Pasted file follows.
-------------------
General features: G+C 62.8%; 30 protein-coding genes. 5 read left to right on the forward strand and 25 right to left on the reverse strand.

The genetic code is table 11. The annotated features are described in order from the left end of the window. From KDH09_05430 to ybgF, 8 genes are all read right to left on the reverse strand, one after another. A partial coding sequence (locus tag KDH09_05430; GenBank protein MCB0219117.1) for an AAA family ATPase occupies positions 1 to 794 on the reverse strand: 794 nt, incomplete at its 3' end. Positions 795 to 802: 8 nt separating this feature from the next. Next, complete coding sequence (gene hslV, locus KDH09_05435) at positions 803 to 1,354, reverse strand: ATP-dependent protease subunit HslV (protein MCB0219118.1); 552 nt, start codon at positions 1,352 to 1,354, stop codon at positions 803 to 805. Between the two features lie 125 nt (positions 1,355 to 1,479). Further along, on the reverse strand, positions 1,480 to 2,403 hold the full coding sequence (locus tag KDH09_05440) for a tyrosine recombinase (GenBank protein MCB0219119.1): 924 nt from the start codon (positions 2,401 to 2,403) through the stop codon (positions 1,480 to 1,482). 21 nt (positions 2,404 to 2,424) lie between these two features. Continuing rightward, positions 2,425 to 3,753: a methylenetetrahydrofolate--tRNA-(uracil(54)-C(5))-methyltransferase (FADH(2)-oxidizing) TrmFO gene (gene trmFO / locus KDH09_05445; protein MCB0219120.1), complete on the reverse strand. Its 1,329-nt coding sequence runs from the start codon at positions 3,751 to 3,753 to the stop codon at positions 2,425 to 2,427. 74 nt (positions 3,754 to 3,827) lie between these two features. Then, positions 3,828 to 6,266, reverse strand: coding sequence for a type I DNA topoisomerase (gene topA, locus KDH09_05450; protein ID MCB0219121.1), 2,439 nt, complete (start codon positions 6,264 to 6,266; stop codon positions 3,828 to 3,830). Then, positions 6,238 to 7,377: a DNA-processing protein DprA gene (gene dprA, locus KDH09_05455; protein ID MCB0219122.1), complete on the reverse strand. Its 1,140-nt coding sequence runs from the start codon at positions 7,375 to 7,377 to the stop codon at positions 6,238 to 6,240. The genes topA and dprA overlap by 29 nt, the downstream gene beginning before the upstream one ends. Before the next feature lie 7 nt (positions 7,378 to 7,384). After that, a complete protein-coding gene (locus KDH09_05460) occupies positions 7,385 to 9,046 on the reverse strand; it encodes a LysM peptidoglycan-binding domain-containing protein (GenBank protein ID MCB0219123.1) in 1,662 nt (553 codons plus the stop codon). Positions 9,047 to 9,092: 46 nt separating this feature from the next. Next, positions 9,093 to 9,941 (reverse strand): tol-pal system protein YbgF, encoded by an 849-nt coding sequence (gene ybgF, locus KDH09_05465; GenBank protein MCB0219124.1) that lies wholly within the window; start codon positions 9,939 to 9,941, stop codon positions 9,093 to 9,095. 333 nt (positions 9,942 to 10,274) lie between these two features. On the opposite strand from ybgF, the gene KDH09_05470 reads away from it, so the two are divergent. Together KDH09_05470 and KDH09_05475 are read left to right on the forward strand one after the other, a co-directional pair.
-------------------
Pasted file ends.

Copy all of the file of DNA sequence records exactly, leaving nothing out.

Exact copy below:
General features: G+C 62.8%; 30 protein-coding genes. 5 read left to right on the forward strand and 25 right to left on the reverse strand.

The genetic code is table 11. The annotated features are described in order from the left end of the window. From KDH09_05430 to ybgF, 8 genes are all read right to left on the reverse strand, one after another. A partial coding sequence (locus tag KDH09_05430; GenBank protein MCB0219117.1) for an AAA family ATPase occupies positions 1 to 794 on the reverse strand: 794 nt, incomplete at its 3' end. Positions 795 to 802: 8 nt separating this feature from the next. Next, complete coding sequence (gene hslV, locus KDH09_05435) at positions 803 to 1,354, reverse strand: ATP-dependent protease subunit HslV (protein MCB0219118.1); 552 nt, start codon at positions 1,352 to 1,354, stop codon at positions 803 to 805. Between the two features lie 125 nt (positions 1,355 to 1,479). Further along, on the reverse strand, positions 1,480 to 2,403 hold the full coding sequence (locus tag KDH09_05440) for a tyrosine recombinase (GenBank protein MCB0219119.1): 924 nt from the start codon (positions 2,401 to 2,403) through the stop codon (positions 1,480 to 1,482). 21 nt (positions 2,404 to 2,424) lie between these two features. Continuing rightward, positions 2,425 to 3,753: a methylenetetrahydrofolate--tRNA-(uracil(54)-C(5))-methyltransferase (FADH(2)-oxidizing) TrmFO gene (gene trmFO / locus KDH09_05445; protein MCB0219120.1), complete on the reverse strand. Its 1,329-nt coding sequence runs from the start codon at positions 3,751 to 3,753 to the stop codon at positions 2,425 to 2,427. 74 nt (positions 3,754 to 3,827) lie between these two features. Then, positions 3,828 to 6,266, reverse strand: coding sequence for a type I DNA topoisomerase (gene topA, locus KDH09_05450; protein ID MCB0219121.1), 2,439 nt, complete (start codon positions 6,264 to 6,266; stop codon positions 3,828 to 3,830). Then, positions 6,238 to 7,377: a DNA-processing protein DprA gene (gene dprA, locus KDH09_05455; protein ID MCB0219122.1), complete on the reverse strand. Its 1,140-nt coding sequence runs from the start codon at positions 7,375 to 7,377 to the stop codon at positions 6,238 to 6,240. The genes topA and dprA overlap by 29 nt, the downstream gene beginning before the upstream one ends. Before the next feature lie 7 nt (positions 7,378 to 7,384). After that, a complete protein-coding gene (locus KDH09_05460) occupies positions 7,385 to 9,046 on the reverse strand; it encodes a LysM peptidoglycan-binding domain-containing protein (GenBank protein ID MCB0219123.1) in 1,662 nt (553 codons plus the stop codon). Positions 9,047 to 9,092: 46 nt separating this feature from the next. Next, positions 9,093 to 9,941 (reverse strand): tol-pal system protein YbgF, encoded by an 849-nt coding sequence (gene ybgF, locus KDH09_05465; GenBank protein MCB0219124.1) that lies wholly within the window; start codon positions 9,939 to 9,941, stop codon positions 9,093 to 9,095. 333 nt (positions 9,942 to 10,274) lie between these two features. On the opposite strand from ybgF, the gene KDH09_05470 reads away from it, so the two are divergent. Together KDH09_05470 and KDH09_05475 are read left to right on the forward strand one after the other, a co-directional pair.